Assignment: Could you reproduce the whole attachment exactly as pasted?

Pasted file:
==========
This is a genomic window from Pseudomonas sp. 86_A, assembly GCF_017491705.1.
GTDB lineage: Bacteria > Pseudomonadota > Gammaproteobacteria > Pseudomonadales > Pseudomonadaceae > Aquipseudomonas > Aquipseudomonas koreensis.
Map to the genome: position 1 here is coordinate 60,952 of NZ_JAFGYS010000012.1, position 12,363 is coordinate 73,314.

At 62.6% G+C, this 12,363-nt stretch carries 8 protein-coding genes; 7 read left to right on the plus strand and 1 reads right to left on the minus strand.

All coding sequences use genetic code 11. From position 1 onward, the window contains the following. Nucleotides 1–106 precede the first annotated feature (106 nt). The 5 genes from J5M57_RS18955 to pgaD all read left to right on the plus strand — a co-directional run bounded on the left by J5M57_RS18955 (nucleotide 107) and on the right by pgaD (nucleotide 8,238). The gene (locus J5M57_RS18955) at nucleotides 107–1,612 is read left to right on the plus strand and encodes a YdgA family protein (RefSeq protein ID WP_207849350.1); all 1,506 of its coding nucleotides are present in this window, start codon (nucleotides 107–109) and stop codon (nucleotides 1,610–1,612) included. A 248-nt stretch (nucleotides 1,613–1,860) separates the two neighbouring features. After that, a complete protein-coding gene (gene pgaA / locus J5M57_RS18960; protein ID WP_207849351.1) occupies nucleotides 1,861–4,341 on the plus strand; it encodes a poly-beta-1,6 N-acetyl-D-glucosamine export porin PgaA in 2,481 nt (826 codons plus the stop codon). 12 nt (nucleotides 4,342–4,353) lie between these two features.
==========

This is a genomic window from Pseudomonas sp. 86_A, assembly GCF_017491705.1.
GTDB lineage: Bacteria > Pseudomonadota > Gammaproteobacteria > Pseudomonadales > Pseudomonadaceae > Aquipseudomonas > Aquipseudomonas koreensis.
Map to the genome: position 1 here is coordinate 60,952 of NZ_JAFGYS010000012.1, position 12,363 is coordinate 73,314.

At 62.6% G+C, this 12,363-nt stretch carries 8 protein-coding genes; 7 read left to right on the plus strand and 1 reads right to left on the minus strand.

All coding sequences use genetic code 11. From position 1 onward, the window contains the following. Nucleotides 1–106 precede the first annotated feature (106 nt). The 5 genes from J5M57_RS18955 to pgaD all read left to right on the plus strand — a co-directional run bounded on the left by J5M57_RS18955 (nucleotide 107) and on the right by pgaD (nucleotide 8,238). The gene (locus J5M57_RS18955) at nucleotides 107–1,612 is read left to right on the plus strand and encodes a YdgA family protein (RefSeq protein ID WP_207849350.1); all 1,506 of its coding nucleotides are present in this window, start codon (nucleotides 107–109) and stop codon (nucleotides 1,610–1,612) included. A 248-nt stretch (nucleotides 1,613–1,860) separates the two neighbouring features. After that, a complete protein-coding gene (gene pgaA / locus J5M57_RS18960; protein ID WP_207849351.1) occupies nucleotides 1,861–4,341 on the plus strand; it encodes a poly-beta-1,6 N-acetyl-D-glucosamine export porin PgaA in 2,481 nt (826 codons plus the stop codon). 12 nt (nucleotides 4,342–4,353) lie between these two features.